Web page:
BY NO MEANS does this writer claim to have all the answers. I am a seeker and believe that God’s Word contains ALL that we ever want or need practically, theologically and spiritually. We do not need more words and verses. We need deeper revelation of what is already written. I believe no matter how much we "discover" in God’s Word, there is ALWAYS MORE. My studies, contemplation’s, and prayers have brought me into, what I very honestly and sincerely believe to be, a deeper revelation of God’s Word.
Presented below is a series of questions futurists need to contend with. First I will repeat, if you have the idea that you already have the complete, unadulterated scriptural truth (or close enough to it), or if you simply will not seriously entertain any questions or information that will not readily or comfortably ‘fit’ into your general presuppositional framework, I recommend you stop reading right now. I will now present the questions.
How do we legitimately look out into the secular world and properly discern an event as a fulfillment of Biblical prophetic scripture? Historically many of the most well intended, studied, competent, sincere, courageous followers and seekers of the scriptures have thought they lived in the Biblically prophetic "Last Days". Martin Luther was one of them. They were all mistaken weren’t they? This is an interpretive error that has plagued virtually every generation since that of Christ since the first century. How can we properly discern this as the "End Time Generation" and rest easy that we are not, ONCE AGAIN, incorrect like every preceding generation?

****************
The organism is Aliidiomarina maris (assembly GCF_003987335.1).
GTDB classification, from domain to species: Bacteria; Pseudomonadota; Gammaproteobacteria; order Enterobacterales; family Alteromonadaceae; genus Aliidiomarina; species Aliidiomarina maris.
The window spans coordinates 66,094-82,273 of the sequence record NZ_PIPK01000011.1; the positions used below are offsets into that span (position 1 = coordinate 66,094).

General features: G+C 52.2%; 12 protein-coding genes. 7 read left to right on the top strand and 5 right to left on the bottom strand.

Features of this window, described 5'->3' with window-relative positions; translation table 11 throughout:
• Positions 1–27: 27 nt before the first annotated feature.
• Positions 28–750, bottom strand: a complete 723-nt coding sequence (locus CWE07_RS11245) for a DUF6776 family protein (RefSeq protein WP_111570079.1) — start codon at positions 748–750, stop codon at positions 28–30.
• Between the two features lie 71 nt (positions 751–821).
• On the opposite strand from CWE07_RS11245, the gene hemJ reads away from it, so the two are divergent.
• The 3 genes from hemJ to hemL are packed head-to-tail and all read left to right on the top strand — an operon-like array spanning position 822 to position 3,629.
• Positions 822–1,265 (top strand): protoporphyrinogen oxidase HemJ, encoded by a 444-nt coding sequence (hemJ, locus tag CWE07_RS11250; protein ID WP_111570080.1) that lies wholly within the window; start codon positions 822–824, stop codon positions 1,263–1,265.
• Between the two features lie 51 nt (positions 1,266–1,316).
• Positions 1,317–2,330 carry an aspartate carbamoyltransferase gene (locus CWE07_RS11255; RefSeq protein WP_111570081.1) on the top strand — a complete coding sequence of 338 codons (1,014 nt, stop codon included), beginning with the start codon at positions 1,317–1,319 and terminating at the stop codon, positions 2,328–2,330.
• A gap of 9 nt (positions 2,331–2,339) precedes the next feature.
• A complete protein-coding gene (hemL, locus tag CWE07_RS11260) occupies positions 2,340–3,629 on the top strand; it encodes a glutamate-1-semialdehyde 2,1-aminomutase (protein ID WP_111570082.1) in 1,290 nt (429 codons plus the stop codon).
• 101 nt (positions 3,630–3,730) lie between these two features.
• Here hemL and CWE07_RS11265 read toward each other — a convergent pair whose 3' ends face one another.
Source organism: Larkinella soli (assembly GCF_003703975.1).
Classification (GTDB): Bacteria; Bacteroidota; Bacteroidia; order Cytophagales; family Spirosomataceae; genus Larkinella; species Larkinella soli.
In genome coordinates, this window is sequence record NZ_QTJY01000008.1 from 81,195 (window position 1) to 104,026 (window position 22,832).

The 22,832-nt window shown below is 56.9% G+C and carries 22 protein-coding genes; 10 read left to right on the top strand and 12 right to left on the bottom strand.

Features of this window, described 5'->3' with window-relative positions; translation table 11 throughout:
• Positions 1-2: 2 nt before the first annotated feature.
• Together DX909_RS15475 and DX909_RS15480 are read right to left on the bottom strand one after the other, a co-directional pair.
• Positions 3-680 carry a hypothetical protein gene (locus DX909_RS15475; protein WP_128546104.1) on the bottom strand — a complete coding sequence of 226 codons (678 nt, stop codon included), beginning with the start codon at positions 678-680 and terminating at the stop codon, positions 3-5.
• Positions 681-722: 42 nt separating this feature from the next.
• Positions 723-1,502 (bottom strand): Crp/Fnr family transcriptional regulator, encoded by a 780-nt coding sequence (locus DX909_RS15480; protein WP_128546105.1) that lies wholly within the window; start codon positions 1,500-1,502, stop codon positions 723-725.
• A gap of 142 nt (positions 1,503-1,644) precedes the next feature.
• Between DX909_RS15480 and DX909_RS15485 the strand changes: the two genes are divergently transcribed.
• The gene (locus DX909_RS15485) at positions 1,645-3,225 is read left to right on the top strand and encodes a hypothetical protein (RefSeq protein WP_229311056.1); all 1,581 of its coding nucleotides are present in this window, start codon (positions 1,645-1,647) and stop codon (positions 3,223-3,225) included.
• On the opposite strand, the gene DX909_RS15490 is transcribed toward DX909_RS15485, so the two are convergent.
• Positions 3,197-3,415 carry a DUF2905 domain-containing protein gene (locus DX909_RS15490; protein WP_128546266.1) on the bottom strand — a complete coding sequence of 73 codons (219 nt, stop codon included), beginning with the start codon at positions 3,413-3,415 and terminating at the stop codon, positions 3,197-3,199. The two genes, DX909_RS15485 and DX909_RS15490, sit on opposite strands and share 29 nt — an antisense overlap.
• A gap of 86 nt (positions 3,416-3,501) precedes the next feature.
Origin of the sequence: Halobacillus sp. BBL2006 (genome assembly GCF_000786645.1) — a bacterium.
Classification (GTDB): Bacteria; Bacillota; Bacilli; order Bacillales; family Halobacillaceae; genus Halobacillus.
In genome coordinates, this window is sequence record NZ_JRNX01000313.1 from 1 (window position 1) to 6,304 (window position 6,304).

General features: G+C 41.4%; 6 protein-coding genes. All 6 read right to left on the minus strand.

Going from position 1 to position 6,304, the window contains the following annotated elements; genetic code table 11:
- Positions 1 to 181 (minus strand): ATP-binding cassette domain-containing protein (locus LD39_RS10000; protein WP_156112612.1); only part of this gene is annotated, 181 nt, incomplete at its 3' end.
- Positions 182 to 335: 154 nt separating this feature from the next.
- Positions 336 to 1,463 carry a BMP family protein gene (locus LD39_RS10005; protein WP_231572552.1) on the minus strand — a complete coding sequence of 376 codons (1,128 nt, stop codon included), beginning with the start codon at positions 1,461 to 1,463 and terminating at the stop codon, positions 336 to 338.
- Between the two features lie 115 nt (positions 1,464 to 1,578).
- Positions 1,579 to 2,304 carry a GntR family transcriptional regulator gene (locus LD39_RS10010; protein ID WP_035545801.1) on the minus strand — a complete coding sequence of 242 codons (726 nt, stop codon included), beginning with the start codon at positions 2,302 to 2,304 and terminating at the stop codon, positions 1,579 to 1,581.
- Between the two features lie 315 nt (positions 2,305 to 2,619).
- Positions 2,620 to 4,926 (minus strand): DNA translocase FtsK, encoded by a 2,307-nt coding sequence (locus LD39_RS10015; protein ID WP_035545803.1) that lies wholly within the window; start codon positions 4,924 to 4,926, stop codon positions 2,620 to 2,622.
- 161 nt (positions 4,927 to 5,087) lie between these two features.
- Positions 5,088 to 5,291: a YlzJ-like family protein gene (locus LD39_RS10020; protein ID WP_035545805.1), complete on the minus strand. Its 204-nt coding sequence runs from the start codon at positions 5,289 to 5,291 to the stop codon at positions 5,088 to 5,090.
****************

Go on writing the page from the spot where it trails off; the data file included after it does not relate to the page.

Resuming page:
How should we respond, and what are we to think as numerous contemporary Biblical prophetic prediction after prediction fail? Hal Lindsey believed Christ’s return would be in 1988, forty years (one generation) after the declaration of modern day Israel in 1948. Edgar C. Whisenant wrote an extremely popular and compelling book, "88 Reasons Why The Rapture Is in 1988". Jack Van Impe was certain the Soviet flag would be flying over Independence Hall by 1976. There are literally volumes filled with factual information about very prestigious authors, scholars, and Biblically learned sincere men who have made mistake after mistake in regard to what Biblical scriptures says about prophetic events. Where does this end? Do we continue in these ways of failed prediction after prediction?
How do we separate that which God hath joined together? "For he is not a Jew, which is one outwardly; neither is that circumcision, which is outward in the flesh: But he is a Jew, which is one inwardly; and circumcision is that of the heart, in the spirit, and not in the letter; whose praise is not of men, but of God" (Rom. 2:28,29). "For there is no difference between the Jew and the Greek: for the same Lord over all is rich unto all that call upon him" (Rom. 10:12). "There is neither Jew nor Greek, there is neither bond nor free, there is neither male nor female: for ye are all one in Christ Jesus. And if ye be Christ's, then are ye Abraham's seed, and heirs according to the promise" (Gal. 3:28,29). "Where there is neither Greek nor Jew, circumcision nor uncircumcision, Barbarian, Scythian, bond nor free: but Christ is all, and in all" (Col. 3:11).